In an intensely capitalistic global economy, energy equals opportunity! Opportunities for the people are relatively higher in a developing economy, and developed countries want the people of the developing countries to leap-frog to balance out the global energy consumption [3]. Leapfrogging might actually work. At the very least, it will buy us time to find a more permanent solution. But it will work for these developing countries only if the technology to do so is made affordable.

We all know electric cars are way better than those that run on petrol, but people buy a car that runs on petrol because it's affordable. Green technology should be normalized among the masses before we see any change in the equation, but the developed countries are failing to fill this gap more often than you think. And even in developed countries like the USA, we can see that they haven't broken out [4] of their compulsive need to own a car, and most probably, it's a car that runs on gasoline they're inclined to buy.

So, we have to approach this problem from two ends –

  • Create enough awareness among the public to deal with this problem.
  • Increase participation from governments to make the alternatives available, feasible, and affordable. And all of this, as soon as possible.

Strategies For Private Organizations to Mine for Opportunities

We strongly believe that the private sector has a huge role in furthering the efforts for mitigating climate change. This does not entail curbing fossil fuel consumption or moving to a plant-based menu alone but calls for a concerted effort to apply technology and innovation into areas that can help the cause. This seems like a fair ask given that we live in the age of advanced technology and now have the means to emulate what nature was able to achieve on its own in a matter of 24 months.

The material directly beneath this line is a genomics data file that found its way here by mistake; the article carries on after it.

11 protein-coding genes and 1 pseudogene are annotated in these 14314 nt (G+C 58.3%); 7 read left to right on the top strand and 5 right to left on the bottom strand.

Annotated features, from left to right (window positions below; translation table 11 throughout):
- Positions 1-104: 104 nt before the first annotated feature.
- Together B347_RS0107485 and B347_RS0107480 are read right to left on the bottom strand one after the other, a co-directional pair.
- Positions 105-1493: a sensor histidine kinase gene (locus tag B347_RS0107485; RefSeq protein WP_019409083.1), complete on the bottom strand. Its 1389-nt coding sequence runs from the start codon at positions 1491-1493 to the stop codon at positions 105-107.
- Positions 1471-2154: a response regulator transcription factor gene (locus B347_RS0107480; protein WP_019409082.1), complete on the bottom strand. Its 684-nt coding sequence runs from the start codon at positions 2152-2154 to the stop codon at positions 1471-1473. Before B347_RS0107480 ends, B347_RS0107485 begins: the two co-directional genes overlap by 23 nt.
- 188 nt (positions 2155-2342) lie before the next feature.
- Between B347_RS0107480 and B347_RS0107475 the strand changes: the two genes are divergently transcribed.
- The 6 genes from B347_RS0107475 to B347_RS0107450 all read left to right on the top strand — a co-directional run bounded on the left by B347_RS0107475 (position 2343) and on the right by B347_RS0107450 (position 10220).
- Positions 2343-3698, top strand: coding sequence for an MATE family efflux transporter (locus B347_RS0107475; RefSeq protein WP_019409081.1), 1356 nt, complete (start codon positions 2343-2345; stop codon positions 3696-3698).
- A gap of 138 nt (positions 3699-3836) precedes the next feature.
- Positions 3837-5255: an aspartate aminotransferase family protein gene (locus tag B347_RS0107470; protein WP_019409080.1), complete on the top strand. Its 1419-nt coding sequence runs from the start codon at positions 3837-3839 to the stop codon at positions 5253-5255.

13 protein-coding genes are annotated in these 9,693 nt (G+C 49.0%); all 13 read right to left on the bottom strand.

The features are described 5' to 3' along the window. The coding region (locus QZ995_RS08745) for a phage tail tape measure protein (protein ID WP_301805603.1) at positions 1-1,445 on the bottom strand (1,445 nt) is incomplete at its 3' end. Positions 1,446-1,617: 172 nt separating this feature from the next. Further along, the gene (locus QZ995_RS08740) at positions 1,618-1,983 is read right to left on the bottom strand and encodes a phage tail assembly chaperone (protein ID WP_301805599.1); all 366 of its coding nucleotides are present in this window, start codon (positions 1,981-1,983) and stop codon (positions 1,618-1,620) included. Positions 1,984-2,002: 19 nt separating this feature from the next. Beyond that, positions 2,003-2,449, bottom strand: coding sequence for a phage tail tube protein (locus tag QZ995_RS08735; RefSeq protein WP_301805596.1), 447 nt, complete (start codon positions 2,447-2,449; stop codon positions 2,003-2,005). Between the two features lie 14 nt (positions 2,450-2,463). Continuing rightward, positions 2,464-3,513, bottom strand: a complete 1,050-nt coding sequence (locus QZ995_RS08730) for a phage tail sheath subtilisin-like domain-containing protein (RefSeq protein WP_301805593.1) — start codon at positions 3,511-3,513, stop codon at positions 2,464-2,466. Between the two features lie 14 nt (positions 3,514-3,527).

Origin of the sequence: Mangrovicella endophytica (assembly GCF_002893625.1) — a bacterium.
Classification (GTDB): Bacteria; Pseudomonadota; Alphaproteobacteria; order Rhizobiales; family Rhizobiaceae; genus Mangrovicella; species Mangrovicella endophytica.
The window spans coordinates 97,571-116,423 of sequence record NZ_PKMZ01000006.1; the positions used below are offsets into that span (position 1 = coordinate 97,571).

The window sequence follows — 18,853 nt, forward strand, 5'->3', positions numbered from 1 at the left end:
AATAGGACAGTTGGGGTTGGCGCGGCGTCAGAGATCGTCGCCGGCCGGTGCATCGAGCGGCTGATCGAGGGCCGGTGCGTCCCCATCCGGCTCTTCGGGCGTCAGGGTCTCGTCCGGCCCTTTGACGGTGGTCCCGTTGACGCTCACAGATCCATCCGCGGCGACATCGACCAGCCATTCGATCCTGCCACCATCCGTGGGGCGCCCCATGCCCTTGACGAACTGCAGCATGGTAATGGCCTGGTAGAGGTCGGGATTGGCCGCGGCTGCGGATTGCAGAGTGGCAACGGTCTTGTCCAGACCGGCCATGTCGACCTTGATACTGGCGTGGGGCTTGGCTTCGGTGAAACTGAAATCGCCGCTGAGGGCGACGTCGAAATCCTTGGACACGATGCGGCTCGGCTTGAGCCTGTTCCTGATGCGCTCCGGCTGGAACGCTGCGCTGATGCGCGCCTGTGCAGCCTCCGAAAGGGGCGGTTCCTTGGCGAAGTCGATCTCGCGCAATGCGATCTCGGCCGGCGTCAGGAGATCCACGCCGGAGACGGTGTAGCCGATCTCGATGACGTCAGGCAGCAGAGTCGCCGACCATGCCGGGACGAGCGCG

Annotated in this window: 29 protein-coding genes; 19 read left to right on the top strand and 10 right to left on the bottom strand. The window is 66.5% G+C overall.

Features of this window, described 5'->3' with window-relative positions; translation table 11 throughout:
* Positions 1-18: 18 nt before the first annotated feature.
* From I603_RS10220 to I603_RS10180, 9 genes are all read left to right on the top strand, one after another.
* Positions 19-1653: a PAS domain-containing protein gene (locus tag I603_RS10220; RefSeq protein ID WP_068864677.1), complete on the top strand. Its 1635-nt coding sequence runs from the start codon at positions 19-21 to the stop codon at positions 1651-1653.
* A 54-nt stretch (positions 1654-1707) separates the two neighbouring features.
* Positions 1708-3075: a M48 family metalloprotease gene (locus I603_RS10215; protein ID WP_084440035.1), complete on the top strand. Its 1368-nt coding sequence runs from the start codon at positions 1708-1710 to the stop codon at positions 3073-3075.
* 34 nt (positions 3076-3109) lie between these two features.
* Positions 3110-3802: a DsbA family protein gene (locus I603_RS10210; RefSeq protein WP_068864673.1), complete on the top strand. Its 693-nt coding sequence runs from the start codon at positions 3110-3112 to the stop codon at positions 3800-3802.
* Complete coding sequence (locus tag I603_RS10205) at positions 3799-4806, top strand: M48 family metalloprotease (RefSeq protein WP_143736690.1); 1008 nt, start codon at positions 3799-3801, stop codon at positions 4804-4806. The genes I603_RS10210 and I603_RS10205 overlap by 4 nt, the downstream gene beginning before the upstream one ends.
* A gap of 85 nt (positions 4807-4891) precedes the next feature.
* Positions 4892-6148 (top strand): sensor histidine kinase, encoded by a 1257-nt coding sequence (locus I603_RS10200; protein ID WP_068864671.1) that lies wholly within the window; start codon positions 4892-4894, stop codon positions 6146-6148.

Of all the ways private organizations can impact change, innovation is the greatest opportunity. With the vast amounts of data at hand [5], it seems that the outcomes that we seek are at only arm’s length.

We advocate a three-pronged approach for the private sector to contribute towards the goals for 2030 and 2050.

1. Strategy-1

Lay the foundation for a decarbonized economy through rapid tech innovations.

2. Strategy-2

Craft better technologies that increase the efficiency of fossil fuels.

3. Strategy-3

Collaborate with the government and investors to make the means affordable.

Final Thoughts

A resilient society - that's what we should aim for to create a more sustainable future. The scope for businesses to contribute to this vision is higher than for individuals. In future, consumers will be well-informed, and more conscious about their relationships with brands and how they exercise their purchasing power. They would prefer access over ownership, and if any business wants longevity in the market, then they better have a strategy worked out to align with this demand trend. And the best time to start is today because that's how we ensure that it's not too late before we arrive at a solution.


  1. Emission Reductions From Pandemic Had Unexpected Effects on Atmosphere
  2. UN Climate Finance Report
  3. Energy-Poor Countries Face A Special Challenge: Vertical Energy Transitions
  4. The US Refuses to Fall in Love With Electric Cars
  5. Sebestyén, Viktor & Czvetko, Timea & Abonyi, János. (2021). The Applicability of Big Data in Climate Change Research: The Importance of System of Systems Thinking. Frontiers in Environmental Science. 9. 1. 10.3389/fenvs.2021.619092.

About the Author

Madhu Kesavan is the Founder & CEO of W2S Solutions, a globally recognized digital transformation company empowering enterprises and governments in their digital journey. With 20+ years in the IT market, he makes his vision for a sustainable future come true by leveraging technology.